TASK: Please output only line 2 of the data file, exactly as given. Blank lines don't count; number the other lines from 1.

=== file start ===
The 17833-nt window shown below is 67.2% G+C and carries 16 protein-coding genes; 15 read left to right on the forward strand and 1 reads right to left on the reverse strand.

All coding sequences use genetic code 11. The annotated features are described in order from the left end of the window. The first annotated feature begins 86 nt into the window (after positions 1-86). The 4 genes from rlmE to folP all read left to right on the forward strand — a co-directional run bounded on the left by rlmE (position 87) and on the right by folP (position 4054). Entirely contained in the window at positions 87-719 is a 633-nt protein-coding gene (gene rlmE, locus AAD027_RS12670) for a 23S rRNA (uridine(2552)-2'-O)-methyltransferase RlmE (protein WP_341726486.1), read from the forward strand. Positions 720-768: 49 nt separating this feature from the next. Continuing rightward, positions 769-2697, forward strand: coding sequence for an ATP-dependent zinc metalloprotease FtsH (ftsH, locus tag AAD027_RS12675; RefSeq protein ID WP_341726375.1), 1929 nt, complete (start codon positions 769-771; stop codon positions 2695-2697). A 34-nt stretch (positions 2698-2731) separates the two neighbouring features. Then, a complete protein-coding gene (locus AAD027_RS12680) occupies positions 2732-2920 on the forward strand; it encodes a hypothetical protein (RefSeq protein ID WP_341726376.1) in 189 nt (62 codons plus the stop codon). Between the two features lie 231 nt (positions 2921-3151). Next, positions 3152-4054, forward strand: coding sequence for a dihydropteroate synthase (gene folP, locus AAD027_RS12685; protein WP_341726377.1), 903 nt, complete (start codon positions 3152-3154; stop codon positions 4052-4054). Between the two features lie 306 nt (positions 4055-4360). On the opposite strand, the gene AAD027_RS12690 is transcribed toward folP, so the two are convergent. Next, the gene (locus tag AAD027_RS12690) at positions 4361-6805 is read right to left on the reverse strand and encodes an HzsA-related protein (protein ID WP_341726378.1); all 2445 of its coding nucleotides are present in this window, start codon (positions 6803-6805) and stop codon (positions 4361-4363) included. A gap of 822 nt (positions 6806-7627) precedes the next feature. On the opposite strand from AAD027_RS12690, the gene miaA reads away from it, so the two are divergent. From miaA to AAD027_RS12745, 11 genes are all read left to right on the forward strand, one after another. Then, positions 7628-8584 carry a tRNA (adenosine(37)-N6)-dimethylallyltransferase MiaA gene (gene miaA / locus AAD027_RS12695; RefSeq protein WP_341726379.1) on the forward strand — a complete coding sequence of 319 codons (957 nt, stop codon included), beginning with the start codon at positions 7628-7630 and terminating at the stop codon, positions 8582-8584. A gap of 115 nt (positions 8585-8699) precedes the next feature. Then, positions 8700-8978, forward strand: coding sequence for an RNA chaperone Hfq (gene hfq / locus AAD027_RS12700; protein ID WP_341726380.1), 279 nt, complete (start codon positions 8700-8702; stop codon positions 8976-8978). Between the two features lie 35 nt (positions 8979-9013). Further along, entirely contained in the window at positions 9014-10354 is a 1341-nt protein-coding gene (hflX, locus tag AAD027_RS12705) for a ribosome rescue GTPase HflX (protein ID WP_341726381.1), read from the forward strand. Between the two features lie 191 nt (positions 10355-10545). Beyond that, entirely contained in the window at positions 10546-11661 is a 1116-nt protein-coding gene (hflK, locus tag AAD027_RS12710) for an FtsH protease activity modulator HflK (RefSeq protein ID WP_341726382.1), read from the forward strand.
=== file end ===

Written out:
All coding sequences use genetic code 11. The annotated features are described in order from the left end of the window. The first annotated feature begins 86 nt into the window (after positions 1-86). The 4 genes from rlmE to folP all read left to right on the forward strand — a co-directional run bounded on the left by rlmE (position 87) and on the right by folP (position 4054). Entirely contained in the window at positions 87-719 is a 633-nt protein-coding gene (gene rlmE, locus AAD027_RS12670) for a 23S rRNA (uridine(2552)-2'-O)-methyltransferase RlmE (protein WP_341726486.1), read from the forward strand. Positions 720-768: 49 nt separating this feature from the next. Continuing rightward, positions 769-2697, forward strand: coding sequence for an ATP-dependent zinc metalloprotease FtsH (ftsH, locus tag AAD027_RS12675; RefSeq protein ID WP_341726375.1), 1929 nt, complete (start codon positions 769-771; stop codon positions 2695-2697). A 34-nt stretch (positions 2698-2731) separates the two neighbouring features. Then, a complete protein-coding gene (locus AAD027_RS12680) occupies positions 2732-2920 on the forward strand; it encodes a hypothetical protein (RefSeq protein ID WP_341726376.1) in 189 nt (62 codons plus the stop codon). Between the two features lie 231 nt (positions 2921-3151). Next, positions 3152-4054, forward strand: coding sequence for a dihydropteroate synthase (gene folP, locus AAD027_RS12685; protein WP_341726377.1), 903 nt, complete (start codon positions 3152-3154; stop codon positions 4052-4054). Between the two features lie 306 nt (positions 4055-4360). On the opposite strand, the gene AAD027_RS12690 is transcribed toward folP, so the two are convergent. Next, the gene (locus tag AAD027_RS12690) at positions 4361-6805 is read right to left on the reverse strand and encodes an HzsA-related protein (protein ID WP_341726378.1); all 2445 of its coding nucleotides are present in this window, start codon (positions 6803-6805) and stop codon (positions 4361-4363) included. A gap of 822 nt (positions 6806-7627) precedes the next feature. On the opposite strand from AAD027_RS12690, the gene miaA reads away from it, so the two are divergent. From miaA to AAD027_RS12745, 11 genes are all read left to right on the forward strand, one after another. Then, positions 7628-8584 carry a tRNA (adenosine(37)-N6)-dimethylallyltransferase MiaA gene (gene miaA / locus AAD027_RS12695; RefSeq protein WP_341726379.1) on the forward strand — a complete coding sequence of 319 codons (957 nt, stop codon included), beginning with the start codon at positions 7628-7630 and terminating at the stop codon, positions 8582-8584. A gap of 115 nt (positions 8585-8699) precedes the next feature. Then, positions 8700-8978, forward strand: coding sequence for an RNA chaperone Hfq (gene hfq / locus AAD027_RS12700; protein ID WP_341726380.1), 279 nt, complete (start codon positions 8700-8702; stop codon positions 8976-8978). Between the two features lie 35 nt (positions 8979-9013). Further along, entirely contained in the window at positions 9014-10354 is a 1341-nt protein-coding gene (hflX, locus tag AAD027_RS12705) for a ribosome rescue GTPase HflX (protein ID WP_341726381.1), read from the forward strand. Between the two features lie 191 nt (positions 10355-10545). Beyond that, entirely contained in the window at positions 10546-11661 is a 1116-nt protein-coding gene (hflK, locus tag AAD027_RS12710) for an FtsH protease activity modulator HflK (RefSeq protein ID WP_341726382.1), read from the forward strand.